At the end of the first day, we sit down and talk about expectations. They often have objectives that they have to meet such as a unit plan etc. I expect my students to complete "detailed" lesson plans complete with objectives, standards, and easy to follow plans. I do not accept lesson plans that they found on the internet and just print them out. I want to know that they are capable of using the materials we have in the classroom and how they are going to incorporate them into a lesson. I certainly welcome them using technology, but not to just get a quick lesson.
Ask for written plans at least three days before the lesson is going to be taught so that you have time to read them, discuss them, and see any revisions before the lesson day. Under no circumstances should you allow a student teacher to just "wing it". Lesson plans are a must. As a lesson is being taught, I write comments in a spiral notebook that is meant for my ST and myself. It is up to the ST whether the info is shared with the college superivisor. This helps me remember the good as well as the bad to discuss with her afterwards. She/He are also encouraged to take it home, read it over again, and write questions they would like me to answer.
Have fun, but set professional standards. Expect your ST to dress professionally and to act as a professional toward the students. They are not their best friend or their babysitter. Encourage them to become involved in schoolwide activities or to help another coworker with a simple project. (putting up a school community bulletin board, attending Open House, helping with a book fair etc.) If these occur, be sure to include those in their recommendation letter to a prospective employer.
I always tell my students if they have a lousy lesson, that it is OK. Take time to review what was good and what need changed and then teach it again. That's what good teachers do.
If you do have a bad experience, don't hesitate to contact the college supervisor to help you. I had have two girls who never should have made it as far as they did, but most have been amazing and we have had so much fun.
Good luck with your new experience. You'll be surprised how much YOU learn too!
A few other nice things to include might be...
- copies of your year plans - nice for your student teacher to see how you plan and where they fit into the schedule
- copies of your unit plans or at least a guideline as to what the topics will be during their teaching time.
I agree with the last post - talk with your student teacher daily if possible. During my student teaching, the most successful ones were the ones where I had a lot of feedback. During my most important (longest) one, I rarely saw my cooperating teacher. I met with him about 3 times over an 8 week period. He left the school when the kids did.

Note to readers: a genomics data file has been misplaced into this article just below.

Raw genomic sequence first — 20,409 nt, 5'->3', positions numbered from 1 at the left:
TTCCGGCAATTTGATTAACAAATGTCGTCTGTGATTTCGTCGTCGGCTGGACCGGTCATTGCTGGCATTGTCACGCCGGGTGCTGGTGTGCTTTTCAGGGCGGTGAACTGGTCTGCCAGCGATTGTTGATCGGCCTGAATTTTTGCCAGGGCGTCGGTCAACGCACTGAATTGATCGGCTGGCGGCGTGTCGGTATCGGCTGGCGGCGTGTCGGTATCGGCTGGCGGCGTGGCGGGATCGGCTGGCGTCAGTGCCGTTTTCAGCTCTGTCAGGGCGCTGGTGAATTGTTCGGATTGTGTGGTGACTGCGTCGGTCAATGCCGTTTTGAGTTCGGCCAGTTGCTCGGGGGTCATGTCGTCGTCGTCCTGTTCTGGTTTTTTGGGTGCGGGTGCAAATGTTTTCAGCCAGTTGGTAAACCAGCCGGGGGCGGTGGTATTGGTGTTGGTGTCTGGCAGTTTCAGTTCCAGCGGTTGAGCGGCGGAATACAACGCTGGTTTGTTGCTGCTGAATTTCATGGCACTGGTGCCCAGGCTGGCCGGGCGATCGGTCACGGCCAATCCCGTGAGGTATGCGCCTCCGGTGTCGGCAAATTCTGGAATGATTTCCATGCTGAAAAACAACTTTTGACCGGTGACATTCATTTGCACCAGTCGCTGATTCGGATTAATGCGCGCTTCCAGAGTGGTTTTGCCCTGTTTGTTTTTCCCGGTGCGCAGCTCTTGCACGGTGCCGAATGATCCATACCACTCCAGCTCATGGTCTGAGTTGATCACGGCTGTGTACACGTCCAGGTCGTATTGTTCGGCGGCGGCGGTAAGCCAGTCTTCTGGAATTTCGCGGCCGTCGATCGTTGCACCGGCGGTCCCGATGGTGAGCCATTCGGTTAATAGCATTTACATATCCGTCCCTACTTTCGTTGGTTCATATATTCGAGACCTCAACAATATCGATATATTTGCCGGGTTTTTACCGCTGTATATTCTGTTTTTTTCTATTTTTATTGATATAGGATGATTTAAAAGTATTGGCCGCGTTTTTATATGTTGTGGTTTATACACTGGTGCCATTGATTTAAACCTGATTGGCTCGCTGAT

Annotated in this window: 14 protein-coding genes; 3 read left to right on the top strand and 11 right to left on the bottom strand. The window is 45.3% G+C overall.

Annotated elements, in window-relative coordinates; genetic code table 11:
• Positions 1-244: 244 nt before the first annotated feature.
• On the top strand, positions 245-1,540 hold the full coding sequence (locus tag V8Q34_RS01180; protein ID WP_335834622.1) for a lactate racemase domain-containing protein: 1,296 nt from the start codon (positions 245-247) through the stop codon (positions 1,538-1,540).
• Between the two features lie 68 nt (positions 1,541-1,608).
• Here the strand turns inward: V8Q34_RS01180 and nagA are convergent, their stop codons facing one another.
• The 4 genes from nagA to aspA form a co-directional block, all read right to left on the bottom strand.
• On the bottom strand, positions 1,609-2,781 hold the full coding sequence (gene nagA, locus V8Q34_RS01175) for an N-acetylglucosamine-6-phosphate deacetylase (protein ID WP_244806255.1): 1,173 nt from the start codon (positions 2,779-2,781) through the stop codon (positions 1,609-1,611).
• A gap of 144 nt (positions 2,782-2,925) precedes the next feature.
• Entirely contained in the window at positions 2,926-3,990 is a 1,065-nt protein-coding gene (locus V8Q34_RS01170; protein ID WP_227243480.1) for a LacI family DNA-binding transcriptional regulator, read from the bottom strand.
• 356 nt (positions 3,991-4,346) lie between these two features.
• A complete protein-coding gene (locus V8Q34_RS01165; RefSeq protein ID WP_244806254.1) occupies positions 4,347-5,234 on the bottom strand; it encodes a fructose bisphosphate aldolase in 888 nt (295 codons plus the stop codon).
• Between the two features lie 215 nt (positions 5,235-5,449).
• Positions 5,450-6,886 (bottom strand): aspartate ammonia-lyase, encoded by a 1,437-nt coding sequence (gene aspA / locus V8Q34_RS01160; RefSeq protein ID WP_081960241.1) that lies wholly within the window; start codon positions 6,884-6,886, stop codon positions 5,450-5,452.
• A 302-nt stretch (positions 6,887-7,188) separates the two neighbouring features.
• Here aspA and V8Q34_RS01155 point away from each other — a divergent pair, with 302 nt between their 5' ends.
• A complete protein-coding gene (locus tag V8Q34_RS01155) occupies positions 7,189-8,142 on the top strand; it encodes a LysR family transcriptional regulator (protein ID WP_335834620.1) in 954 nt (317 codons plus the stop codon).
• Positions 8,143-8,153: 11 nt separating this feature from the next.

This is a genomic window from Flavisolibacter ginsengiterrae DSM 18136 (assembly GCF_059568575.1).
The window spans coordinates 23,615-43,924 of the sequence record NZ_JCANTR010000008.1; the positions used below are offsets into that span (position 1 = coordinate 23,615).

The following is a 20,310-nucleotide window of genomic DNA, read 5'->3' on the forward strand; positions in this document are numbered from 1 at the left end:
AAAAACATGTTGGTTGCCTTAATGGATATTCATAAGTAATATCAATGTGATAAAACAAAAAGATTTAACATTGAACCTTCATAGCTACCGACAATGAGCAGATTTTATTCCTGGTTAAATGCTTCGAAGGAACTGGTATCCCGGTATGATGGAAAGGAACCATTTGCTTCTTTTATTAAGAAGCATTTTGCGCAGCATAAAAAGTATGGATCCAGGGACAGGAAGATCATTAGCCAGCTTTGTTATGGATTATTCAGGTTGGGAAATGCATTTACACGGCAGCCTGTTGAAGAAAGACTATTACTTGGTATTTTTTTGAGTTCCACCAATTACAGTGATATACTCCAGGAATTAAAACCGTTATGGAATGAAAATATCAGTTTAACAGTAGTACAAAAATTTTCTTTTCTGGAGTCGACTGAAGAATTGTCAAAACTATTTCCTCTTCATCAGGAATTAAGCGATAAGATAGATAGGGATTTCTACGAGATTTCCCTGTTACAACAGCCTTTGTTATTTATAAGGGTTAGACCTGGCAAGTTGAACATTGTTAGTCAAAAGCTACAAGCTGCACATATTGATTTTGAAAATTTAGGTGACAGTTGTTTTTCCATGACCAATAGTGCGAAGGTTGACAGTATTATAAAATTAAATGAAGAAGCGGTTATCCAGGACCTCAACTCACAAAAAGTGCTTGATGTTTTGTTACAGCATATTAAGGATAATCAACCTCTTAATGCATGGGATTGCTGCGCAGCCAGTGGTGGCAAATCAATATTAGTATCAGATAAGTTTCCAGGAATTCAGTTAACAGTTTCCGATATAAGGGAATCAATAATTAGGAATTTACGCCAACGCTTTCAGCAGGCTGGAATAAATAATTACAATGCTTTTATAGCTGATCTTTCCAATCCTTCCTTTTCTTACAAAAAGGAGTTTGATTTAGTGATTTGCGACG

Whenever possible try to include your student teacher in your activities or school activities outside the classroom. For example if you belong to any school or district committees or participate in after-school events. This gives them a much broader view of everything that happens within a school. Hopefully they will be a part of the lunchroom, staff meetings, etc.,
Have fun, I really enjoyed my first student teacher and hope to have another one next year if it works out.
On a personal note - be prepared for your time-lime to be off a bit. Things just seemed to take longer with my student teacher doing the teaching. She wanted to try things, do a lot of activities, etc., it was great for my kids and for her, but we did get a bit behind in a couple of subject areas. So I had to modify those units to make sure I touched all the main bases.
I have a couple of questions and suggestions.
I know as a cooperating teacher we feel a lot of responsibility when we have a student teacher. And depending on how our student teaching was very much reflects on what we do as cooperating teachers.
Is this your student teacher's first student teaching experience?
If so she is bound to be nervous and may actually be more nervous the more you suggest things to her. She may be feeling that all your suggestions mean that she's not good and this will foster her nervousness, etc., While suggestions are good, I think sometimes asking questions and letting the student teacher do the reflecting is better for them. And as we do with our students, it's important to find the good things she can do and point those out as well. It's amazing what a little praise can do for one's outlook.
This first experience although you should still guide her, should be a place where she can feel comfortable, make lots of mistakes and learn from them. And I like to let them do a lot on their own without too much of my influence. My style works for me, but it may not work for someone else. Usually in the first experience they spend more time observing especially their first week and by the end of their time should only be teaching about 50% of the time and with a fair amount of support.